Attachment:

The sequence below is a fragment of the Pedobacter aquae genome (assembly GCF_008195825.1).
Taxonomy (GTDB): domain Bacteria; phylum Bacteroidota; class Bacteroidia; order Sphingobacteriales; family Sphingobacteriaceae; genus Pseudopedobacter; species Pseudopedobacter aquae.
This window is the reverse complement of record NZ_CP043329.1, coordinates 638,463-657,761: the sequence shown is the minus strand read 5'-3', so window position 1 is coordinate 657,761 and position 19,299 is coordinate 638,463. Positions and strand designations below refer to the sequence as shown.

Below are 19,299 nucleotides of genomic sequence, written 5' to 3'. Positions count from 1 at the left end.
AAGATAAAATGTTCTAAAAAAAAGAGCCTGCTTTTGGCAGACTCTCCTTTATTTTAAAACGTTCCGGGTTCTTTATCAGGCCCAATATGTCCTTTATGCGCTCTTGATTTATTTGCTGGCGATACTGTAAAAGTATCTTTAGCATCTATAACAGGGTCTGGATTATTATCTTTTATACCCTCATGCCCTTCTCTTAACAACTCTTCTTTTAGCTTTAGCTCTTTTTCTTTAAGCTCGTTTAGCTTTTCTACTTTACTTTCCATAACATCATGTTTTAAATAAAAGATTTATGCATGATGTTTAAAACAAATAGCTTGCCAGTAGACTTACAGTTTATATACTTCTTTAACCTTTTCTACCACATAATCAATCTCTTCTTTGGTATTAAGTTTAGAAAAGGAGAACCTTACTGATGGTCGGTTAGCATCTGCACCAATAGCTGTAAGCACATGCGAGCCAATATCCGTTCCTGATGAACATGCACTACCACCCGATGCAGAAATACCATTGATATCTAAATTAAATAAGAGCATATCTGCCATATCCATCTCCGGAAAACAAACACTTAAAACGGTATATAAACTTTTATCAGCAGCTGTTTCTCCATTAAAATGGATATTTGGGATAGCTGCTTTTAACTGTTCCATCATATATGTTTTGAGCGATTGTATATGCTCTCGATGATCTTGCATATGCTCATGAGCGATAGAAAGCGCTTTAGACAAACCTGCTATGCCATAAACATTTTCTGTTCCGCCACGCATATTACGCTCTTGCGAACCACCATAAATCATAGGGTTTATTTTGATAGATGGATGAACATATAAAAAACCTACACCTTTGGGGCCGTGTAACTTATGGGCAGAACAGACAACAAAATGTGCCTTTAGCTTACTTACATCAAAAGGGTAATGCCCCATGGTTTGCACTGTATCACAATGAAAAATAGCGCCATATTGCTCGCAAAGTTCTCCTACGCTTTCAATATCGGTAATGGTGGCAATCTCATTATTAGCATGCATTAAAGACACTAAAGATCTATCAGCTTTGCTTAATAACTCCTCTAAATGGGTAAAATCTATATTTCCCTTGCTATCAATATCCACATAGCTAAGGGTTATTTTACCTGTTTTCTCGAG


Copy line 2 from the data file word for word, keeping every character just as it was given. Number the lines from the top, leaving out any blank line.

Taxonomy (GTDB): domain Bacteria; phylum Bacteroidota; class Bacteroidia; order Sphingobacteriales; family Sphingobacteriaceae; genus Pseudopedobacter; species Pseudopedobacter aquae.